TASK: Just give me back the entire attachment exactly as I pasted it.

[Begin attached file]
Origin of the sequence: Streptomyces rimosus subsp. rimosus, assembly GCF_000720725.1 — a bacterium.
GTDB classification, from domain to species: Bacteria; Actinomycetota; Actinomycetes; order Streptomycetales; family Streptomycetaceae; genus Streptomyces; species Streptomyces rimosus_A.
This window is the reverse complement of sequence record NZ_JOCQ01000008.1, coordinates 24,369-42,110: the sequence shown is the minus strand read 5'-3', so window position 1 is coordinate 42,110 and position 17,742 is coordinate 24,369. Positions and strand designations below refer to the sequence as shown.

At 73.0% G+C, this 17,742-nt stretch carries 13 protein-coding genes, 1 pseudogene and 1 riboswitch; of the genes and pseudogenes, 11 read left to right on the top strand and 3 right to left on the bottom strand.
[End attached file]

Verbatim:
Origin of the sequence: Streptomyces rimosus subsp. rimosus, assembly GCF_000720725.1 — a bacterium.
GTDB classification, from domain to species: Bacteria; Actinomycetota; Actinomycetes; order Streptomycetales; family Streptomycetaceae; genus Streptomyces; species Streptomyces rimosus_A.
This window is the reverse complement of sequence record NZ_JOCQ01000008.1, coordinates 24,369-42,110: the sequence shown is the minus strand read 5'-3', so window position 1 is coordinate 42,110 and position 17,742 is coordinate 24,369. Positions and strand designations below refer to the sequence as shown.

At 73.0% G+C, this 17,742-nt stretch carries 13 protein-coding genes, 1 pseudogene and 1 riboswitch; of the genes and pseudogenes, 11 read left to right on the top strand and 3 right to left on the bottom strand.